A Practical Guide to a Healthy Body for People Living with HIV
Making healthy living practices your “new normal” will help you live long and well with HIV. In addition to taking HIV meds, this means eating a nutritious diet, exercising regularly, enjoying a healthy sex life, nurturing your emotional well-being—and, if you do street drugs, taking steps to minimize the potential harms. These practices are good for the health of HIV-negative people, too, but for people living with HIV, they are even more important.
For most people with HIV, taking and staying on a combination of antiretroviral drugs (also called antiretroviral therapy, or ART) is central to maintaining their long-term health. ART reduces the amount of HIV in your body and allows your immune system to partially recover. By taking and staying on ART, your chances of living long and well improve significantly. We also now know that by suppressing HIV, ART dramatically lowers the risk of passing on HIV during sex.
Though HIV medications can cause side effects, the newer medications commonly prescribed today are well tolerated by most people. You may have to try a couple of combinations to find the one that works best for you. With the help of your healthcare team, you will learn how to cope with any side effects you might experience. (For more in-depth discussions about HIV treatment and how you can manage side effects, check out CATIE’s Practical Guide to HIV Drug Treatment and A Practical Guide to HIV Drug Side Effects. You can also call CATIE at 1.800.263.1638 or email us at firstname.lastname@example.org.)
Eating a healthy, well-balanced diet—consisting of lean proteins, healthy fats, whole grains and colourful fruits and vegetables—provides your body with the nutrients it needs to function well. A plentiful supply of all the nutrients your body needs can slow the aging process, boost your energy and enhance your sense of well-being. Good nutrition can help prevent many diseases and health problems and it can help your body to heal.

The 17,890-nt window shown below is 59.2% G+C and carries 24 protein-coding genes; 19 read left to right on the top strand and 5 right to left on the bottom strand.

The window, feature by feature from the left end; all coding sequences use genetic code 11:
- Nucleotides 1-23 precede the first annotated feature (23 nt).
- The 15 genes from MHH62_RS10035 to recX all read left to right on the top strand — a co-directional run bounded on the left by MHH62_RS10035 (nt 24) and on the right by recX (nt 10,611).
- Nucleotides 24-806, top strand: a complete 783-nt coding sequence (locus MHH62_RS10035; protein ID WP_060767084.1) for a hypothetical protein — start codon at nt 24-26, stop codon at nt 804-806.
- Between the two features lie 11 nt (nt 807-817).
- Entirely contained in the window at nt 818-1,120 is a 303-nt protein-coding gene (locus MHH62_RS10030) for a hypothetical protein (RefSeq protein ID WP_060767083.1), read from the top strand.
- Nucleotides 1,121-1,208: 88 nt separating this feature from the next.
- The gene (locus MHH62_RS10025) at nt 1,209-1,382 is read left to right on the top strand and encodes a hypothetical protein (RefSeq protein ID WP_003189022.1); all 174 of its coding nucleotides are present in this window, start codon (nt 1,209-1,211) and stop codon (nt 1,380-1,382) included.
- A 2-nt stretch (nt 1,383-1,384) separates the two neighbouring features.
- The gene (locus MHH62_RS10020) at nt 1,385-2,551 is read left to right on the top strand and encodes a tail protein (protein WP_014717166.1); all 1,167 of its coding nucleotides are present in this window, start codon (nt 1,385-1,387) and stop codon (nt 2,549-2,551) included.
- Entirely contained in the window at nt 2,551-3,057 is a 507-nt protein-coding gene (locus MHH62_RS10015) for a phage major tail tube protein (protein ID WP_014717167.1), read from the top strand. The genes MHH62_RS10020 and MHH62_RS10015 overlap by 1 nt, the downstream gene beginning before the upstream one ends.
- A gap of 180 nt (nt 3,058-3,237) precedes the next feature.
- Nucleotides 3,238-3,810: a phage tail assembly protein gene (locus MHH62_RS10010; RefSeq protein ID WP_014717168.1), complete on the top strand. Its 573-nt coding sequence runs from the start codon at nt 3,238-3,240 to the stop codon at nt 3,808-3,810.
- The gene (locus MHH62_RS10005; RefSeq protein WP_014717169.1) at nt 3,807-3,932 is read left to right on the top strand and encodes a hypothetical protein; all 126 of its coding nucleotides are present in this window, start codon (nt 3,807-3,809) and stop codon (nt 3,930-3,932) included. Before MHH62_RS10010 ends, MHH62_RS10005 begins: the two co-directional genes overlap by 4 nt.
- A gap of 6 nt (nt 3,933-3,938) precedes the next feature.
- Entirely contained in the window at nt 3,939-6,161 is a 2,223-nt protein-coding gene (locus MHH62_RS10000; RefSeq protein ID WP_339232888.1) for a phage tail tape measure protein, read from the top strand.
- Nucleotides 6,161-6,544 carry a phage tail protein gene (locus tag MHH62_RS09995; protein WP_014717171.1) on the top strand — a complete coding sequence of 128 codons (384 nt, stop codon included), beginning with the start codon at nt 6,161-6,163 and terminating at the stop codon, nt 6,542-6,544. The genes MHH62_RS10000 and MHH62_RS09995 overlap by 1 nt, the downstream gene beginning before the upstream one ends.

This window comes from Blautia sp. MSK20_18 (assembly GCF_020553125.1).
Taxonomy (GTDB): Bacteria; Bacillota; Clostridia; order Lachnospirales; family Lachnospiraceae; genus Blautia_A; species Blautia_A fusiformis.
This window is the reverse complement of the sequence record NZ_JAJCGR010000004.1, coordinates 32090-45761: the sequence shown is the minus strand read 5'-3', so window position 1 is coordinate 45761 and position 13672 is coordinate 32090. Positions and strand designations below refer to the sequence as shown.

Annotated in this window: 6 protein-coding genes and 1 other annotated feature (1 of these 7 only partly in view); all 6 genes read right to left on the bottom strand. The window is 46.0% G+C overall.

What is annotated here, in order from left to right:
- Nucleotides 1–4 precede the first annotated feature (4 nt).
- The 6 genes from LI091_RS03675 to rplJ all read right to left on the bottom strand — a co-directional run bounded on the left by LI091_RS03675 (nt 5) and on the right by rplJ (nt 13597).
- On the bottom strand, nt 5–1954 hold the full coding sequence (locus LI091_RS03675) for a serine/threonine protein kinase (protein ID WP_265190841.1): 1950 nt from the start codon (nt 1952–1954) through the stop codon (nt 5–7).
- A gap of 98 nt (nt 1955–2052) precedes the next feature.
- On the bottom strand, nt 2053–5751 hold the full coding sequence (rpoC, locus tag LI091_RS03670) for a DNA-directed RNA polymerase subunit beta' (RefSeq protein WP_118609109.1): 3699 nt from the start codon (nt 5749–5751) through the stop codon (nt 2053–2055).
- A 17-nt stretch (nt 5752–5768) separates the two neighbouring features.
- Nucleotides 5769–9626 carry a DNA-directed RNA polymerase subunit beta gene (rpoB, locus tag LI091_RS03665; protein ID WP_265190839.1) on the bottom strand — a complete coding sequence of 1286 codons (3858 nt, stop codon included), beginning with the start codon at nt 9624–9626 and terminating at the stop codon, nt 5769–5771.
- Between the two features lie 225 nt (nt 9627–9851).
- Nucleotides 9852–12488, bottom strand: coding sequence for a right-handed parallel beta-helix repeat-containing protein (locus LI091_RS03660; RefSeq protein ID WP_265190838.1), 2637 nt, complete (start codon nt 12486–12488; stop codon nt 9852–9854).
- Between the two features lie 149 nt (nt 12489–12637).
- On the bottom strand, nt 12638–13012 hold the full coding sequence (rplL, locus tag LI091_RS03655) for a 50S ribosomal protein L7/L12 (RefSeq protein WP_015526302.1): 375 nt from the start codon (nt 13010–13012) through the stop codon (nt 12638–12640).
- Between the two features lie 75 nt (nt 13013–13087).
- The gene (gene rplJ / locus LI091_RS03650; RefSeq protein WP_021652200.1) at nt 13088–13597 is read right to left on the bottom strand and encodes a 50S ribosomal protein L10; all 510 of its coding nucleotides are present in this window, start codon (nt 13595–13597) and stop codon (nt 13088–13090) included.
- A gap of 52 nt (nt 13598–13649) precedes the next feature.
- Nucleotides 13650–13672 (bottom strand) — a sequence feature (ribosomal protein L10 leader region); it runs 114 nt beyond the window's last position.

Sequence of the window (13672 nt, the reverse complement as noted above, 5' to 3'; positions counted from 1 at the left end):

Although nothing can replace a healthy, well-balanced diet, it’s a good idea for people living with HIV to supplement their diet with a multivitamin-mineral that contains a broad spectrum of antioxidants and anti-inflammatory nutrients. When the immune system is activated to fight HIV, getting enough antioxidants may help counter the oxidative stress and inflammation that can contribute to many problems. Studies have shown that people with HIV are more prone to nutritional deficiencies, so taking nutritional supplements regularly can help ensure that your body gets the nutrients it needs. (For an in-depth look at nutrition for people with HIV, see CATIE's Practical Guide to Nutrition for People Living with HIV. Or, for a good overview, see “Eating well” in chapter 4 of Managing Your Health.)
Most people find that exercise improves their overall health and boosts their sense of well-being. A strong body is better equipped to fight HIV as well as other conditions that can affect people with HIV, such as heart disease, diabetes and osteoporosis. Resistance exercise, such as weight training, is particularly beneficial because it is the most efficient way to build healthy muscles. Aerobic exercise that gets your heart pumping—such as running, brisk walking, biking, skating, swimming and dancing—can improve your heart health, speed up your metabolism and help you maintain a healthy body weight. It helps keep your brain fit, too! Last but not least, a good fitness program can relieve stress and reduce depression, both of which affect many people living with HIV.
Nurturing your emotional well-being
There’s no doubt about it: Living with HIV can be stressful. Receiving the initial diagnosis, telling people you have HIV, and dealing with stigma and health concerns can all be tough. And that’s on top of the other parts of our lives that can stress us out, like relationships, work and financial concerns. Everyone deals with some amount of stress, but when that level passes a certain point, it can make you feel isolated, anxious or depressed.
In the same way that stress can have a negative impact on your physical health, nurturing your emotional well-being can have a positive impact on your physical health.
Finding people you can talk to is a good place to start. Who are the people in your life whom you can trust to support you? Many people with HIV find that joining a peer support group, where they can talk to others who are dealing with similar challenges, is invaluable. Or you might want to talk to a counsellor or therapist. A supportive or therapeutic relationship can offer you an opportunity to talk openly about problems you may be dealing with and to address some of them. We all need someone we can talk to, laugh with, lean on and work through our challenges with.